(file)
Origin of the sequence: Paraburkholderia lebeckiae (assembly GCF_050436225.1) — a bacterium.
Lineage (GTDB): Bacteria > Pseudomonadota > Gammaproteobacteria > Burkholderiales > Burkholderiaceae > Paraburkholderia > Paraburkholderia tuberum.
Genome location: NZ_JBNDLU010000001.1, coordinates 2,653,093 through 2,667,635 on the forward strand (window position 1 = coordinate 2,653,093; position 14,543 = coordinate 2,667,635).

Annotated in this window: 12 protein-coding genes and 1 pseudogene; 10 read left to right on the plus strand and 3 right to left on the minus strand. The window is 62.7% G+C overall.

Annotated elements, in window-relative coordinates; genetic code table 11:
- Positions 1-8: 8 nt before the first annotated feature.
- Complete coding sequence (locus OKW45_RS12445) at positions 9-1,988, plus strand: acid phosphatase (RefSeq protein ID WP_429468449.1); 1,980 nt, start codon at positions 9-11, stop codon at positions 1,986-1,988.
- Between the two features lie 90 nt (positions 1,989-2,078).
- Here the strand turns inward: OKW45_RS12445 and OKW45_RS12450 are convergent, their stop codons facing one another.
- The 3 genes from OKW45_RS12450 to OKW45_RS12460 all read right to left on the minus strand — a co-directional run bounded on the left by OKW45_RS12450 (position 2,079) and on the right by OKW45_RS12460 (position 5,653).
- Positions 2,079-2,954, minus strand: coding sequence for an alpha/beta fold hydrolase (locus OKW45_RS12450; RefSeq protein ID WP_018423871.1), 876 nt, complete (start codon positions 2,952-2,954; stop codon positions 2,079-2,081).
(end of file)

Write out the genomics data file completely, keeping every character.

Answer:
Origin of the sequence: Paraburkholderia lebeckiae (assembly GCF_050436225.1) — a bacterium.
Lineage (GTDB): Bacteria > Pseudomonadota > Gammaproteobacteria > Burkholderiales > Burkholderiaceae > Paraburkholderia > Paraburkholderia tuberum.
Genome location: NZ_JBNDLU010000001.1, coordinates 2,653,093 through 2,667,635 on the forward strand (window position 1 = coordinate 2,653,093; position 14,543 = coordinate 2,667,635).

Annotated in this window: 12 protein-coding genes and 1 pseudogene; 10 read left to right on the plus strand and 3 right to left on the minus strand. The window is 62.7% G+C overall.

Annotated elements, in window-relative coordinates; genetic code table 11:
- Positions 1-8: 8 nt before the first annotated feature.
- Complete coding sequence (locus OKW45_RS12445) at positions 9-1,988, plus strand: acid phosphatase (RefSeq protein ID WP_429468449.1); 1,980 nt, start codon at positions 9-11, stop codon at positions 1,986-1,988.
- Between the two features lie 90 nt (positions 1,989-2,078).
- Here the strand turns inward: OKW45_RS12445 and OKW45_RS12450 are convergent, their stop codons facing one another.
- The 3 genes from OKW45_RS12450 to OKW45_RS12460 all read right to left on the minus strand — a co-directional run bounded on the left by OKW45_RS12450 (position 2,079) and on the right by OKW45_RS12460 (position 5,653).
- Positions 2,079-2,954, minus strand: coding sequence for an alpha/beta fold hydrolase (locus OKW45_RS12450; RefSeq protein ID WP_018423871.1), 876 nt, complete (start codon positions 2,952-2,954; stop codon positions 2,079-2,081).